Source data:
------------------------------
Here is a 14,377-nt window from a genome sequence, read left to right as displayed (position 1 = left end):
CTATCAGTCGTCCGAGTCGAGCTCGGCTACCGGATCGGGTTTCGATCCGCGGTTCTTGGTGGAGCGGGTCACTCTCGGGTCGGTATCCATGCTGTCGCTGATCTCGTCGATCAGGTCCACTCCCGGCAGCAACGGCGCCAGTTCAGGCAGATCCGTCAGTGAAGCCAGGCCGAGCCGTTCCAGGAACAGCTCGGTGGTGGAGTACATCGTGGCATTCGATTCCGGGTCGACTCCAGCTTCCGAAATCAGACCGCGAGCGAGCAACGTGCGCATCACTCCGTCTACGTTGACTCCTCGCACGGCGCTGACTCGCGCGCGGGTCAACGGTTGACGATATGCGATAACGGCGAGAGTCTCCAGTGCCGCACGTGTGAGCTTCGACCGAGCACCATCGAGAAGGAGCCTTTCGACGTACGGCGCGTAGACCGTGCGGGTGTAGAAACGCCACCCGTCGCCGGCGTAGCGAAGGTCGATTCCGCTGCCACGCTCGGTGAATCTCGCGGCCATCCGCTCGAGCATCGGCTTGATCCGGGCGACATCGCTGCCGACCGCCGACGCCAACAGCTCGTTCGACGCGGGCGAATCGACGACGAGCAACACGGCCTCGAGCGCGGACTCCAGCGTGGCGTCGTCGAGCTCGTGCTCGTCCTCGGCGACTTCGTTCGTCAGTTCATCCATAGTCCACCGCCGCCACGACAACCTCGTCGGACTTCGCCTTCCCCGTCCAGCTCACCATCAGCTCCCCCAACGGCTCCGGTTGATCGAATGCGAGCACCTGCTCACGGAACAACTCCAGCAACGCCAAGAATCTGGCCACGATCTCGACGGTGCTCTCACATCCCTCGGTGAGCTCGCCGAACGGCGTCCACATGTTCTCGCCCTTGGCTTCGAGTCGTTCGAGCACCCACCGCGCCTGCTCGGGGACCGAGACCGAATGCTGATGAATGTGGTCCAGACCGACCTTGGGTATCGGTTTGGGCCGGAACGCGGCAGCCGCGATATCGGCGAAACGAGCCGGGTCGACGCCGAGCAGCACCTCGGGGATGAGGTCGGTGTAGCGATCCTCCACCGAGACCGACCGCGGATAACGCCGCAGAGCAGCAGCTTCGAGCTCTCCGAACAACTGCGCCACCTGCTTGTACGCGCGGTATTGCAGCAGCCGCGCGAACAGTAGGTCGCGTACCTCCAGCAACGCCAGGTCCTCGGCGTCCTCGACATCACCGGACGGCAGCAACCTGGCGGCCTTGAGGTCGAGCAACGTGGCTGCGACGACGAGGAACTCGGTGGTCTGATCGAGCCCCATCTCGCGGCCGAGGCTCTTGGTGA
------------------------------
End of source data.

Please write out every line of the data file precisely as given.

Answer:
Here is a 14,377-nt window from a genome sequence, read left to right as displayed (position 1 = left end):
CTATCAGTCGTCCGAGTCGAGCTCGGCTACCGGATCGGGTTTCGATCCGCGGTTCTTGGTGGAGCGGGTCACTCTCGGGTCGGTATCCATGCTGTCGCTGATCTCGTCGATCAGGTCCACTCCCGGCAGCAACGGCGCCAGTTCAGGCAGATCCGTCAGTGAAGCCAGGCCGAGCCGTTCCAGGAACAGCTCGGTGGTGGAGTACATCGTGGCATTCGATTCCGGGTCGACTCCAGCTTCCGAAATCAGACCGCGAGCGAGCAACGTGCGCATCACTCCGTCTACGTTGACTCCTCGCACGGCGCTGACTCGCGCGCGGGTCAACGGTTGACGATATGCGATAACGGCGAGAGTCTCCAGTGCCGCACGTGTGAGCTTCGACCGAGCACCATCGAGAAGGAGCCTTTCGACGTACGGCGCGTAGACCGTGCGGGTGTAGAAACGCCACCCGTCGCCGGCGTAGCGAAGGTCGATTCCGCTGCCACGCTCGGTGAATCTCGCGGCCATCCGCTCGAGCATCGGCTTGATCCGGGCGACATCGCTGCCGACCGCCGACGCCAACAGCTCGTTCGACGCGGGCGAATCGACGACGAGCAACACGGCCTCGAGCGCGGACTCCAGCGTGGCGTCGTCGAGCTCGTGCTCGTCCTCGGCGACTTCGTTCGTCAGTTCATCCATAGTCCACCGCCGCCACGACAACCTCGTCGGACTTCGCCTTCCCCGTCCAGCTCACCATCAGCTCCCCCAACGGCTCCGGTTGATCGAATGCGAGCACCTGCTCACGGAACAACTCCAGCAACGCCAAGAATCTGGCCACGATCTCGACGGTGCTCTCACATCCCTCGGTGAGCTCGCCGAACGGCGTCCACATGTTCTCGCCCTTGGCTTCGAGTCGTTCGAGCACCCACCGCGCCTGCTCGGGGACCGAGACCGAATGCTGATGAATGTGGTCCAGACCGACCTTGGGTATCGGTTTGGGCCGGAACGCGGCAGCCGCGATATCGGCGAAACGAGCCGGGTCGACGCCGAGCAGCACCTCGGGGATGAGGTCGGTGTAGCGATCCTCCACCGAGACCGACCGCGGATAACGCCGCAGAGCAGCAGCTTCGAGCTCTCCGAACAACTGCGCCACCTGCTTGTACGCGCGGTATTGCAGCAGCCGCGCGAACAGTAGGTCGCGTACCTCCAGCAACGCCAGGTCCTCGGCGTCCTCGACATCACCGGACGGCAGCAACCTGGCGGCCTTGAGGTCGAGCAACGTGGCTGCGACGACGAGGAACTCGGTGGTCTGATCGAGCCCCATCTCGCGGCCGAGGCTCTTGGTGA